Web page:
It’s a busy time of the year to make retreat. But we’ve discovered, from our own experience, that a time away from the busyness of the season actually makes the season less hectic and more meaningful.

This year, on Saturday, December 6, we offer a retreat to consider the Spirituality of Winter and the gifts it brings. What of the long, dark days? The cold, clear nights? Snow and ice and cold? What of the plants and animals this time of year? What are the blessings and challenges of winter? This is a day to come apart from the busy season of preparation for the holidays and consider what looking forward to Light is all about.

Too, this retreat will help us choose ways to prepare and celebrate that are not consumeristic and bring meaning to the great celebrations of the season. We will share practical ideas about how to have a simpler, more joyful celebration.

Registration information is on our website on the Workshops and Retreats page.

Quiet Evening Munching

Quiet Supper Munching

The different dimensions of sabbath rest…involve two stages. The first is simply letting go, renouncing our normal routines and work…Here we begin to disarm ourselves and intentionally stand more passively vulnerable, more naked before the truly Loving One.

The second stage…involves letting ourselves be in that fresh space in such a way that we realize appreciatively and joyfully our holy connectedness.

Sabbath Rest, by Tilden Edwards

Didn’t hear the mockingbird from mid-summer.
For days now there are three on the patio.
And one is attacking the windows.
We learn that they are territorial,
see their reflection
and attack the threatening mockingbird.
We learn that this painful-looking behavior doesn’t hurt them –
well, sometimes the beak.
The two perched on chairs or tree limbs on the patio
chatter away as the territorial one

We think they should be headed south,
but here they are.
Sometimes in the old cedars at the home place too.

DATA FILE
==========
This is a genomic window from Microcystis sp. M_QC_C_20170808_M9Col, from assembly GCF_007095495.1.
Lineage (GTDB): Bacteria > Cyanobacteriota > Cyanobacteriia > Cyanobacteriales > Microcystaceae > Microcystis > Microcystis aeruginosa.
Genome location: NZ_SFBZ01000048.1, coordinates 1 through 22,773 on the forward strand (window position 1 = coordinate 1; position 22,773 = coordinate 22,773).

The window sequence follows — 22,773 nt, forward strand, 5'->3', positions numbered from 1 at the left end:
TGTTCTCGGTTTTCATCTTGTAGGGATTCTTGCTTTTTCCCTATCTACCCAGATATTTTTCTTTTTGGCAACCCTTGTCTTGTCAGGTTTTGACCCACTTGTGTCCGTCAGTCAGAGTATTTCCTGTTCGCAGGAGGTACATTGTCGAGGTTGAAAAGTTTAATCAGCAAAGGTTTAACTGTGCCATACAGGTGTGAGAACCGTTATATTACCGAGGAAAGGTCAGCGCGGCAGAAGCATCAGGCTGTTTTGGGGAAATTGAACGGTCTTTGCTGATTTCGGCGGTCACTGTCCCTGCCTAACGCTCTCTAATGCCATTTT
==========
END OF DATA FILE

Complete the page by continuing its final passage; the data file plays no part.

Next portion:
We’ve tried closing blinds;
The one mockingbird persists;
the other two stay close.
Are they cheerleaders?
Are they trying to get it to stop?

Why doesn’t this mockingbird stop
hitting the window?
Has this mockingbird experienced this before?
Is it always up against such a hard place,
when it defends its territory?

The outrageous song of the mockingbird
in spring, such a joy.
The outrageous attack on the phantom invader,
so perplexing.
It is easy to recognize our kinship with nature
in the mockingbird.

If busyness can become a kind of violence, we do not have to stretch our perception very far to see that Sabbath time – effortless, nourishing rest – can invite a healing of this violence.” — Wayne Muller, Sabbath

It hasn’t been that long since keeping Sabbath was a part of weekly life in our culture. It was a time for worship, rest, spending leisurely time with family and friends. It was a day of renewal; a day to spend some time focused on the Source of life. It gave us a perspective, a quietness that carried us through the week.

In our harried, multi-tasking, worrisome lives, we have given up Sabbath-Keeping. So we’re offering a retreat Saturday, November 22, that we hope helps people bring Sabbath-Keeping back into their lives. We’ll consider readings by Wayne Muller, Tilden Edwards, Marva J. Dawn, Beatrice Bruteau and others; explore spiritual practices that help still ourselves deeply within, open us to the freedom of sacred leisure, silence persistent inner thoughts and help us find serenity, safety and wisdom in the quiet and beauty of nature.

Registration information is on our website: www.turtlerockfarmretreat.com. Click on Workshops and Retreats.